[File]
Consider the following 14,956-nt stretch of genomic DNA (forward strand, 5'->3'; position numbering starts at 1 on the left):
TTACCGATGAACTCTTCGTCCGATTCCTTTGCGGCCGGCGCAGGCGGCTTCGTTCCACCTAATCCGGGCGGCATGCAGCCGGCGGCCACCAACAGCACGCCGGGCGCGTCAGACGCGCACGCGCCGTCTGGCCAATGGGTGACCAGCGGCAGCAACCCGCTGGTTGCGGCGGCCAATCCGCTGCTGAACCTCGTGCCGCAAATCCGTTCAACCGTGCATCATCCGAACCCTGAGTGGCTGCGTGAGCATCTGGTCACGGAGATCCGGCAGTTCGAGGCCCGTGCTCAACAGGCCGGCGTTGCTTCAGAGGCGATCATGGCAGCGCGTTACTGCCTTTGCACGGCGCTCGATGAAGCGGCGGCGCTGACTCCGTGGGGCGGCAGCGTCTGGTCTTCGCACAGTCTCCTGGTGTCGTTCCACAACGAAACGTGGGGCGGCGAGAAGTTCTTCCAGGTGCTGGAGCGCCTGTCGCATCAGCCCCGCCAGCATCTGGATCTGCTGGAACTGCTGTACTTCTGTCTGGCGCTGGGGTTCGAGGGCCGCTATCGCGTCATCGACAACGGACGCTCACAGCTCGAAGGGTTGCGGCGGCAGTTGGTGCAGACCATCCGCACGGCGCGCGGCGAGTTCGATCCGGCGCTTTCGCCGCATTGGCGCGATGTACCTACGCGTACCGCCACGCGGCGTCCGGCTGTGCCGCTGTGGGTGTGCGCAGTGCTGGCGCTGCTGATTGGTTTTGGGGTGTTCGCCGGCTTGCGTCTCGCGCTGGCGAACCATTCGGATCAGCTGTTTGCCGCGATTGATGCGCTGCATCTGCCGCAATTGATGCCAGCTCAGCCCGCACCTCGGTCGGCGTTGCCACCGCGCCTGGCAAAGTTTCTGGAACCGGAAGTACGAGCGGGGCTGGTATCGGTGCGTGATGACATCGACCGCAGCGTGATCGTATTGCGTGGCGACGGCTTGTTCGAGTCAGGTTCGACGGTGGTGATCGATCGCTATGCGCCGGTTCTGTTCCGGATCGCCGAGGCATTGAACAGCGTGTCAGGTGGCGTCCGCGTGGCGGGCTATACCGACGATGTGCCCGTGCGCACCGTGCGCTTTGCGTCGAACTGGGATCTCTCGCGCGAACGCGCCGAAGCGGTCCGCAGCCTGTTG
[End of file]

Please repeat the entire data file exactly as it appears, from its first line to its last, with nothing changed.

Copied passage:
Consider the following 14,956-nt stretch of genomic DNA (forward strand, 5'->3'; position numbering starts at 1 on the left):
TTACCGATGAACTCTTCGTCCGATTCCTTTGCGGCCGGCGCAGGCGGCTTCGTTCCACCTAATCCGGGCGGCATGCAGCCGGCGGCCACCAACAGCACGCCGGGCGCGTCAGACGCGCACGCGCCGTCTGGCCAATGGGTGACCAGCGGCAGCAACCCGCTGGTTGCGGCGGCCAATCCGCTGCTGAACCTCGTGCCGCAAATCCGTTCAACCGTGCATCATCCGAACCCTGAGTGGCTGCGTGAGCATCTGGTCACGGAGATCCGGCAGTTCGAGGCCCGTGCTCAACAGGCCGGCGTTGCTTCAGAGGCGATCATGGCAGCGCGTTACTGCCTTTGCACGGCGCTCGATGAAGCGGCGGCGCTGACTCCGTGGGGCGGCAGCGTCTGGTCTTCGCACAGTCTCCTGGTGTCGTTCCACAACGAAACGTGGGGCGGCGAGAAGTTCTTCCAGGTGCTGGAGCGCCTGTCGCATCAGCCCCGCCAGCATCTGGATCTGCTGGAACTGCTGTACTTCTGTCTGGCGCTGGGGTTCGAGGGCCGCTATCGCGTCATCGACAACGGACGCTCACAGCTCGAAGGGTTGCGGCGGCAGTTGGTGCAGACCATCCGCACGGCGCGCGGCGAGTTCGATCCGGCGCTTTCGCCGCATTGGCGCGATGTACCTACGCGTACCGCCACGCGGCGTCCGGCTGTGCCGCTGTGGGTGTGCGCAGTGCTGGCGCTGCTGATTGGTTTTGGGGTGTTCGCCGGCTTGCGTCTCGCGCTGGCGAACCATTCGGATCAGCTGTTTGCCGCGATTGATGCGCTGCATCTGCCGCAATTGATGCCAGCTCAGCCCGCACCTCGGTCGGCGTTGCCACCGCGCCTGGCAAAGTTTCTGGAACCGGAAGTACGAGCGGGGCTGGTATCGGTGCGTGATGACATCGACCGCAGCGTGATCGTATTGCGTGGCGACGGCTTGTTCGAGTCAGGTTCGACGGTGGTGATCGATCGCTATGCGCCGGTTCTGTTCCGGATCGCCGAGGCATTGAACAGCGTGTCAGGTGGCGTCCGCGTGGCGGGCTATACCGACGATGTGCCCGTGCGCACCGTGCGCTTTGCGTCGAACTGGGATCTCTCGCGCGAACGCGCCGAAGCGGTCCGCAGCCTGTTG